Allison Flint Williams

allison williams

February 27, 1923 ~ December 13, 2014

Resided in: Atlanta, GA

Allison Flint Williams, Minister Emeritus of Atlanta’s Trinity Presbyterian Church died December 13, 2014.
A native of Atlanta, Allison was born February 27, 1923, the son of Livesey Earle and Julia Flint Williams. He attended Rock Springs Elementary, O’Kee Middle School and Atlanta Boys’ High School, receiving the Distinguished Alumnus Award in 2004. After graduating with a BA degree from Emory University where he was president of the SAE fraternity, Allison received postgraduate degrees from Princeton Theological Seminary M.Div., and Union Theological Seminary Th.M. in Richmond, VA. He received an honorary D.D. degree from Presbyterian College in Clinton, SC and an honorary LHD degree from Hastings College in Hastings, NE. Allison completed special graduate study at the Institute of Pastoral Care at the Massachusetts General Hospital. During World War II he served in the U.S. Navy and was commissioned Lt. jg Chaplain in the USNR. From 1947-1949 he was school pastor and faculty member of the School of the Ozarks, Point Lookout, MO. During that time he was Moderator of the Lafayette Presbytery. Allison was called to be the founding minister of Atlanta’s Trinity Presbyterian Church in 1949, where he served as Senior Minister for forty years. During those forty years Trinity established a reputation of working for unity and inclusion while respecting diversity of opinions and beliefs. He was named one of Atlanta’s 100 most influential young men in 1950. Allison’s pursuit of knowledge continued as he participated as a Tower Scholar at Union Seminary, in the Graduate Ethics Seminar at Union Seminary, in the Presbyterian Institute of Industrial Relations, in the Ecumenical Institute at Chateau de Bossey, Celigny, Switzerland, in a study tour of NATO capitals, in the White House Leadership Conference, and in the Aspen Institute Executive Seminar. Allison provided leadership in the establishment of Trinity School where he remained on the Board until his death, and in the establishment of Northwest Presbyterian Church and other Protestant churches. He served as Moderator of Atlanta Presbytery and served in various capacities in the Atlanta Presbytery, the Synod of Georgia, the General Assembly Committee of the Presbyterian Church, and the Greater Atlanta Council of Churches. Among his involvement in community affairs, he was a founding Trustee/Director of Annandale at Suwanee, Good Government Atlanta, the Georgia Association of Pastoral Care now known as The Care and Counseling Center of Georgia, and the George West Mental Health Foundation-Skyland Trail. He was an Emeritus Trustee of The Westminster Schools, and served as Trustee of the Family Service Society, the Community Council of Atlanta, the Georgia Conservancy, the Council for International Visitors, Rabun-Gap Nacoochee School, and the Board of Visitors of the Interdenominational Theological Center where he received the Outstanding Service Award in 1990. Allison was one of eighty signers of the Manifesto on Racial Beliefs in 1957. He was inducted into the Martin Luther King, Jr. Board of Preachers at Morehouse College in 2007. He was a delegate to the Atlanta United Way, was on the advisory board for Hospice of the South, and participated in the Atlanta Bar Association Committee on Family Law. After his retirement in 1989, he enjoyed his association as a volunteer and trustee with the John H. and Wilhelmina D. Harland Charitable Foundation. Allison’s appreciation of the importance of childhood was evident in his ever-filled pockets of balloons and candy, his trips to Blood Mountain with the ROMG and Bare Bear trips. A voracious reader, his varied interests included music, tennis, swimming, fishing, traveling, mountain hiking and philosophizing with young and old. His greatest joy was his five grandchildren. The love and antics he shared with them brought much happiness and laughter! All who knew and loved Allison will remember him for his penetrating wit, strong convictions, and prodding leadership. A portion of a poem dedicated to Allison at Trinity School reads: “as man walks through the sands of time, patterns remain behind. Long after his presence ceases to be, that which is real and good lives on. A man who stands for integrity and strength, A man who is loved and admired, A man who knows how to give and receive, A man who is a guiding light, a founding father.”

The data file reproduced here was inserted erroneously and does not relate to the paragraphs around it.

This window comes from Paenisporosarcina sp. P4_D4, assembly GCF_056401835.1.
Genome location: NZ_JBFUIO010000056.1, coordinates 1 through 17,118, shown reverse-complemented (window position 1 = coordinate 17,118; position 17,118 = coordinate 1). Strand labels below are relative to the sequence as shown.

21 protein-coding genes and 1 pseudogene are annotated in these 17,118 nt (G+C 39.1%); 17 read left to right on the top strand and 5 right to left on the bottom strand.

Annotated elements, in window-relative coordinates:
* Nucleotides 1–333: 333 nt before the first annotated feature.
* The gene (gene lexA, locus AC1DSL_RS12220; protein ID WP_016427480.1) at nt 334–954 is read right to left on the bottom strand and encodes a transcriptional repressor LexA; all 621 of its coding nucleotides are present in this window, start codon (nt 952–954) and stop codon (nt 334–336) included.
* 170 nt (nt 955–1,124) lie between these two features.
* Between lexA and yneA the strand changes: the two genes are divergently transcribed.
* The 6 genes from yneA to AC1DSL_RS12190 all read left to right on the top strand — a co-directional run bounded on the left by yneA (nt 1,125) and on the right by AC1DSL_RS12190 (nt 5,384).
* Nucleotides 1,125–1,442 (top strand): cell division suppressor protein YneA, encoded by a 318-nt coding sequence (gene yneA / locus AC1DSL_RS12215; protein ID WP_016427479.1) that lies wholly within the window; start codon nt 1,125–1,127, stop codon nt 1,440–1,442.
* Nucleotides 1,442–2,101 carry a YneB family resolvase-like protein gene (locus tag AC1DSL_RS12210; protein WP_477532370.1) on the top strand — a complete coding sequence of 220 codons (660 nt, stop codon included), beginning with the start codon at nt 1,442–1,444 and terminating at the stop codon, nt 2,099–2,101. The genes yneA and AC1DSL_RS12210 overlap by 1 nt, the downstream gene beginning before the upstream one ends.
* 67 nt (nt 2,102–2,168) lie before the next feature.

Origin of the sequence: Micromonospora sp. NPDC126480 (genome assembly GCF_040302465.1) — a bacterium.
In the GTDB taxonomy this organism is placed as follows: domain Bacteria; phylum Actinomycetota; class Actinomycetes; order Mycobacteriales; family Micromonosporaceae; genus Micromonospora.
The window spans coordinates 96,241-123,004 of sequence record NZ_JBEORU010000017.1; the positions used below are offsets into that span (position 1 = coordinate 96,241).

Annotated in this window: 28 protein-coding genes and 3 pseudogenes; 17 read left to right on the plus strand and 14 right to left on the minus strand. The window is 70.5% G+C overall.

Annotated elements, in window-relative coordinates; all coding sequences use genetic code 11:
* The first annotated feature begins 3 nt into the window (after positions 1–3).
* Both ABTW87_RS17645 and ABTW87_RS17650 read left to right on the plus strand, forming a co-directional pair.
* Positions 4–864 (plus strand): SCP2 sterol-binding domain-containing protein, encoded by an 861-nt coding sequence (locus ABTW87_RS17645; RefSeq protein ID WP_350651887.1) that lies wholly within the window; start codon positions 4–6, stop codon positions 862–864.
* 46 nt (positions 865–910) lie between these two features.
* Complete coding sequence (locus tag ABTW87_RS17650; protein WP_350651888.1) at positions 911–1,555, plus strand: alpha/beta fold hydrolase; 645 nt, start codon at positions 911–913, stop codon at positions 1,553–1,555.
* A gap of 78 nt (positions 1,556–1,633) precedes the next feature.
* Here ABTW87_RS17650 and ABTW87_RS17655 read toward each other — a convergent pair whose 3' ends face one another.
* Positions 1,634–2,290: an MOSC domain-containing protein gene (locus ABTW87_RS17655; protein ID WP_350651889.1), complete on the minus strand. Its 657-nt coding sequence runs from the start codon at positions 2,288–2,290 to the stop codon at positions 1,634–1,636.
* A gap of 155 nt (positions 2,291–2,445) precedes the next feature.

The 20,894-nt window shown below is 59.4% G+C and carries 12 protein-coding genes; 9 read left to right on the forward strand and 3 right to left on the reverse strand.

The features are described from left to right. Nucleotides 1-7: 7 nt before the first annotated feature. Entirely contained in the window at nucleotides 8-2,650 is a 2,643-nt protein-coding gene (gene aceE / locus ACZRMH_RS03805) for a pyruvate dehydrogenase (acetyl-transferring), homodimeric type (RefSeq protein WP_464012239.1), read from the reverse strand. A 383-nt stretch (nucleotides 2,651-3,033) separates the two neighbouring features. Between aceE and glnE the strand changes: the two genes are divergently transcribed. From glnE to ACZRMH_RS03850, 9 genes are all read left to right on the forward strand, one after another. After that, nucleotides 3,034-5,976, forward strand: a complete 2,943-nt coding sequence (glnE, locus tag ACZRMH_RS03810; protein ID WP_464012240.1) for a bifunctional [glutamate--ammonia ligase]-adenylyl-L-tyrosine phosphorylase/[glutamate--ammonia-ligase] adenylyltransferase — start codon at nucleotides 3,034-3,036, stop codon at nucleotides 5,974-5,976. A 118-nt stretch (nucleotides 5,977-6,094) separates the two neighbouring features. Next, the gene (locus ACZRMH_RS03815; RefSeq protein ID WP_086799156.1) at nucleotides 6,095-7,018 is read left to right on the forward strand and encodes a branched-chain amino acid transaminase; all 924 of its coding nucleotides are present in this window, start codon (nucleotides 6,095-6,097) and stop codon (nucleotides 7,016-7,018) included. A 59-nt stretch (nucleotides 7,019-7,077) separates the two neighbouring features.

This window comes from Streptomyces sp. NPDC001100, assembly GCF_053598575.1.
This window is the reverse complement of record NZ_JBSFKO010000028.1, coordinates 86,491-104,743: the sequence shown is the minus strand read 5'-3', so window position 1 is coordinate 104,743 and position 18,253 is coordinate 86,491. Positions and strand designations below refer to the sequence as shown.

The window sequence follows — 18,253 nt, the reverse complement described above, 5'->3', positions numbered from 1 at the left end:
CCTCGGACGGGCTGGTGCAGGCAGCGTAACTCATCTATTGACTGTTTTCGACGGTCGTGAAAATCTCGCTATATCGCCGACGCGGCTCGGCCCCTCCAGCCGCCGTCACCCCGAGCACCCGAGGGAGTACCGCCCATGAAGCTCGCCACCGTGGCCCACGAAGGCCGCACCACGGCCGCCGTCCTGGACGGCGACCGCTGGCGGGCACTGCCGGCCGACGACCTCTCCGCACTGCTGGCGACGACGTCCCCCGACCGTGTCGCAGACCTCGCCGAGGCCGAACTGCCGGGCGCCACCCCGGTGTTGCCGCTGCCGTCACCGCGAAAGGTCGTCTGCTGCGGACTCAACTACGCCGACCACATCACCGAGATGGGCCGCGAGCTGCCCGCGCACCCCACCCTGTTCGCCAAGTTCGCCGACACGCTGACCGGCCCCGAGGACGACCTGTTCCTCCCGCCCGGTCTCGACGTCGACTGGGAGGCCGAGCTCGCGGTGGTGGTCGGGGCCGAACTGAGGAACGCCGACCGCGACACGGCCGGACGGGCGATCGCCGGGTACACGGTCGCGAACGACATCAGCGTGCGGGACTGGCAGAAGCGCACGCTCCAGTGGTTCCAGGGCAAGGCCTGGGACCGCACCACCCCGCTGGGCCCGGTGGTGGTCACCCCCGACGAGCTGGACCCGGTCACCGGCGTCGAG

He is survived by his wife of 64 years, Josephine Culp Williams, his children, Hadyn Williams Culbertson Mike, Brice Barnes Williams Anne, grandchildren, Tyler Hudgins, Allyson Hudgins, Hayes Culbertson, Mac Williams and Hayden Williams, sister, Elizabeth Williams Henry, niece Margaret Dugan, nephew Chip Henry Mary, great niece Julia Rooks and great nephews Will Rooks Mareasa, Robert Henry and Liam Henry. The family is extremely grateful for the compassionate care given him by Michelle Cooper.
The memorial service celebrating his life will be held at Trinity Presbyterian Church on Wednesday, December 17, 2014 at 2:00 pm followed by a reception in Williams Hall. Remembrances may be made to Trinity Presbyterian Church Trust Fund, 3003 Howell Mill Road NW, Atlanta, GA 30327, the Trinity School Allison Williams Scholarship Fund, 4301 Northside Parkway, Atlanta, GA 30327, or to the George West Mental Health Foundation-Skyland Trail Allison Williams Financial Aid Fund, 1961 North Druid Hill Road, Atlanta, GA 30329.

View current weather.

Memories Timeline

Sign the Guestbook, Light a Candle

Go to Top